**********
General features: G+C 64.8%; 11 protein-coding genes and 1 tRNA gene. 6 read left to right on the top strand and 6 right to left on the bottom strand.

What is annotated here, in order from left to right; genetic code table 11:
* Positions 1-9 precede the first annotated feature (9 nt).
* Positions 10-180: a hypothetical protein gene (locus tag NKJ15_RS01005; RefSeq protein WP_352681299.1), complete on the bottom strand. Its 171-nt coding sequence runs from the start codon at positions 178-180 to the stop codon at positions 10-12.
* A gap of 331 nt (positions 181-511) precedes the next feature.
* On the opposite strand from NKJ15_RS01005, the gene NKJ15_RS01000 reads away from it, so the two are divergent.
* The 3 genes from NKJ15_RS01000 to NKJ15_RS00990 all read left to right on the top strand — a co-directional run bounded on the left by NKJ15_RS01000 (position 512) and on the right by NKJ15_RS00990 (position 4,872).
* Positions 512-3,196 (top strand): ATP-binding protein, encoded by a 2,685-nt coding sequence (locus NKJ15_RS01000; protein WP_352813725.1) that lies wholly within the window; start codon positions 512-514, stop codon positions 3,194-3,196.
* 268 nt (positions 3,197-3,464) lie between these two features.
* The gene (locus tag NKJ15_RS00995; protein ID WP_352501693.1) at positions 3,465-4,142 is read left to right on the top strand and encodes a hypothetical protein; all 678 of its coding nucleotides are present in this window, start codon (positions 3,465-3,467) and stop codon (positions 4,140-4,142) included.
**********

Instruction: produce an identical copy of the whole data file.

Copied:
General features: G+C 64.8%; 11 protein-coding genes and 1 tRNA gene. 6 read left to right on the top strand and 6 right to left on the bottom strand.

What is annotated here, in order from left to right; genetic code table 11:
* Positions 1-9 precede the first annotated feature (9 nt).
* Positions 10-180: a hypothetical protein gene (locus tag NKJ15_RS01005; RefSeq protein WP_352681299.1), complete on the bottom strand. Its 171-nt coding sequence runs from the start codon at positions 178-180 to the stop codon at positions 10-12.
* A gap of 331 nt (positions 181-511) precedes the next feature.
* On the opposite strand from NKJ15_RS01005, the gene NKJ15_RS01000 reads away from it, so the two are divergent.
* The 3 genes from NKJ15_RS01000 to NKJ15_RS00990 all read left to right on the top strand — a co-directional run bounded on the left by NKJ15_RS01000 (position 512) and on the right by NKJ15_RS00990 (position 4,872).
* Positions 512-3,196 (top strand): ATP-binding protein, encoded by a 2,685-nt coding sequence (locus NKJ15_RS01000; protein WP_352813725.1) that lies wholly within the window; start codon positions 512-514, stop codon positions 3,194-3,196.
* 268 nt (positions 3,197-3,464) lie between these two features.
* The gene (locus tag NKJ15_RS00995; protein ID WP_352501693.1) at positions 3,465-4,142 is read left to right on the top strand and encodes a hypothetical protein; all 678 of its coding nucleotides are present in this window, start codon (positions 3,465-3,467) and stop codon (positions 4,140-4,142) included.